Temperature dependence of single-walled carbon nanotube migration in epoxy resin under DC electric field


Electric fields have been shown to induce orientation of CNTs in a polymer matrix along the direction of the applied field. When using a DC field, the CNTs also migrate between the two electrodes, resulting in a nonuniform CNT concentration across the composite sample and impacting the strengthening effect gained from the CNT alignment. In this study, we applied a DC electric field to a single-walled carbon nanotube (SWCNT)/epoxy solution and investigated the migration kinetics at different temperatures (34.0–56.6 °C) by tracking the real-time changes of SWCNT concentration. The SWCNTs were found to migrate from the negative electrode to the positive electrode at a constant speed. The rate of CNT migration increases with temperature and follows an Arrhenius relationship. The activation energy (83.3–87.7 kJ/mole) was comparable to the activation energy for the viscous flow of the neat epoxy, indicating the viscosity of the polymer melt is the main factor affecting the migration. The migration process and the resulting CNT concentration gradient across the sample are a function of temperature and time enabling control of the spatial distribution of the CNTs and the selective enhancement of electrical, mechanical and thermal properties of CNT/polymer composites.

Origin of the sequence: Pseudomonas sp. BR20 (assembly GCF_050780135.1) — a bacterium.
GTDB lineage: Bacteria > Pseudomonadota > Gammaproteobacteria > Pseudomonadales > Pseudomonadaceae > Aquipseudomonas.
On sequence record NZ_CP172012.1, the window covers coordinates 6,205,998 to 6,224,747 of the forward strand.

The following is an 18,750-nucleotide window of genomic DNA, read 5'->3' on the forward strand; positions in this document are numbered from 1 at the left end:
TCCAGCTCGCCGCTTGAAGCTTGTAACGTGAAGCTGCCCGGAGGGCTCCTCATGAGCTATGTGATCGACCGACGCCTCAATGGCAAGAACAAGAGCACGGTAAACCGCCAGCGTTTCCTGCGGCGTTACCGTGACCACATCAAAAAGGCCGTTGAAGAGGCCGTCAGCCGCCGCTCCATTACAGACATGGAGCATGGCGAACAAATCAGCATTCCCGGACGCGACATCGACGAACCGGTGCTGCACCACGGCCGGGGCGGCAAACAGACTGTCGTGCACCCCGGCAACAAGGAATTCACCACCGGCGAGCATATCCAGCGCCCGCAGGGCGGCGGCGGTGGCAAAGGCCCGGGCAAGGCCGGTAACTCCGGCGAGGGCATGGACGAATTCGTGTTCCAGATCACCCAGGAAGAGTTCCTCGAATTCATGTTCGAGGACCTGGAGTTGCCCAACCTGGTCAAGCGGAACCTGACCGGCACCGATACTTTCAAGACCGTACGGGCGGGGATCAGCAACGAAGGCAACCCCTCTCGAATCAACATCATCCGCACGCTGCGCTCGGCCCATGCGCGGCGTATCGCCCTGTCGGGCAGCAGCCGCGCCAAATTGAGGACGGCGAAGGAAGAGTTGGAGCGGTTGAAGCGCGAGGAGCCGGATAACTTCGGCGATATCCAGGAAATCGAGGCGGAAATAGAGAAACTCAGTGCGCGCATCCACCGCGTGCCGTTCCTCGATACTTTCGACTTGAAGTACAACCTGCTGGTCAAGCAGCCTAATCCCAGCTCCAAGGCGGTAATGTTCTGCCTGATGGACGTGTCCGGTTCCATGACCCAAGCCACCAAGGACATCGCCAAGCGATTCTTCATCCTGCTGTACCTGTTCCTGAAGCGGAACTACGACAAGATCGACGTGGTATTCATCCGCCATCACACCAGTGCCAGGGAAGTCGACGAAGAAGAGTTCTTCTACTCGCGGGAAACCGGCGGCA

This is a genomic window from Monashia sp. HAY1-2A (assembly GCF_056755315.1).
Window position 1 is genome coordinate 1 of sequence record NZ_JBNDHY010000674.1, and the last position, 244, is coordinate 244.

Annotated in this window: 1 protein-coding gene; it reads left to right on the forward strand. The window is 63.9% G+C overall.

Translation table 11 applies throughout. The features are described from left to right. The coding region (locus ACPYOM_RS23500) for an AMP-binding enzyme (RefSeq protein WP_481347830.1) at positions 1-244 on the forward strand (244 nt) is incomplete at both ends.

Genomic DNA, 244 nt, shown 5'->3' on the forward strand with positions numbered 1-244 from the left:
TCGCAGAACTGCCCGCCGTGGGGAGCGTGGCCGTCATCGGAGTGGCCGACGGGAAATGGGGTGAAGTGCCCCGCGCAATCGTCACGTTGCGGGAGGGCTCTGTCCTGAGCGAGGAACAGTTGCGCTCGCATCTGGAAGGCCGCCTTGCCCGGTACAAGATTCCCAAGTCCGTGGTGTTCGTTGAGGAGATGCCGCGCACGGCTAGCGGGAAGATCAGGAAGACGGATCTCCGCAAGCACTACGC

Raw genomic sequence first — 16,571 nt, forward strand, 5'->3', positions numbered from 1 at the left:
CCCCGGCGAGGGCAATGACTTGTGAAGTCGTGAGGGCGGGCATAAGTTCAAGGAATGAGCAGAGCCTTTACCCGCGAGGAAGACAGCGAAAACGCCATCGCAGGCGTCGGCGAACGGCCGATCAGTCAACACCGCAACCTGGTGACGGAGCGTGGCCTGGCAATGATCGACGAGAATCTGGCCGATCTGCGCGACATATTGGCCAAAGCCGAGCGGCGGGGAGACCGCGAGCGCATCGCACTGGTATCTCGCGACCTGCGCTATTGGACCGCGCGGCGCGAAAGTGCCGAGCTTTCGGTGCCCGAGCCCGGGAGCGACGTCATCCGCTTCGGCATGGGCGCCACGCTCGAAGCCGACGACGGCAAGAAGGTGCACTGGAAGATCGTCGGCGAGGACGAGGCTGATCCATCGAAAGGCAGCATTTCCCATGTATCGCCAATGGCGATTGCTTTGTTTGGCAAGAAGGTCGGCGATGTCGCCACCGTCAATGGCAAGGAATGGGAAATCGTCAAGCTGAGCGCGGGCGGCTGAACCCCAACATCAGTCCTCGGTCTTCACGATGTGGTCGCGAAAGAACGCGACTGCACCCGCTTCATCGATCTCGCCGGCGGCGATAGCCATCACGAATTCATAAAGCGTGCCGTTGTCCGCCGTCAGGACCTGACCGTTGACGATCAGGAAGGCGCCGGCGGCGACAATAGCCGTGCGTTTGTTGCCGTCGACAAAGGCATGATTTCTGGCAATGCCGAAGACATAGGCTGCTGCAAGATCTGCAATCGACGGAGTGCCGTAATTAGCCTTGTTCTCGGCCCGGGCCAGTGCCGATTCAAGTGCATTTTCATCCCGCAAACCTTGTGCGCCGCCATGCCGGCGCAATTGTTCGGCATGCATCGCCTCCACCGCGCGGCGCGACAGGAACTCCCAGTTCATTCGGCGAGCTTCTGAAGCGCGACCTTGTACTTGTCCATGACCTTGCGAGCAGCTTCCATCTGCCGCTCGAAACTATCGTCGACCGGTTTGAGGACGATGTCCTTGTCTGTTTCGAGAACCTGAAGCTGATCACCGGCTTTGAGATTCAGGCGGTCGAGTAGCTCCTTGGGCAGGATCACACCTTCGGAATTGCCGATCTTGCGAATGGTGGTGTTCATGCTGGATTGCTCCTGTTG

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The authors would like to thank the financial support from the University of Michigan and the program of China Scholarships Council (NO. 201706290165). We also acknowledge Prof. Larson (University of Michigan) for access to the rheometer. Special thanks go to Dr.Wesley Chapkin graduated from University of Michigan for the useful discussions he provided.

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Correspondence to Alan I. Taub.

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Zhang, D., Saukas, C., He, Y. et al. Temperature dependence of single-walled carbon nanotube migration in epoxy resin under DC electric field. J Mater Sci 55, 16220–16233 (2020). https://doi.org/10.1007/s10853-020-05150-z

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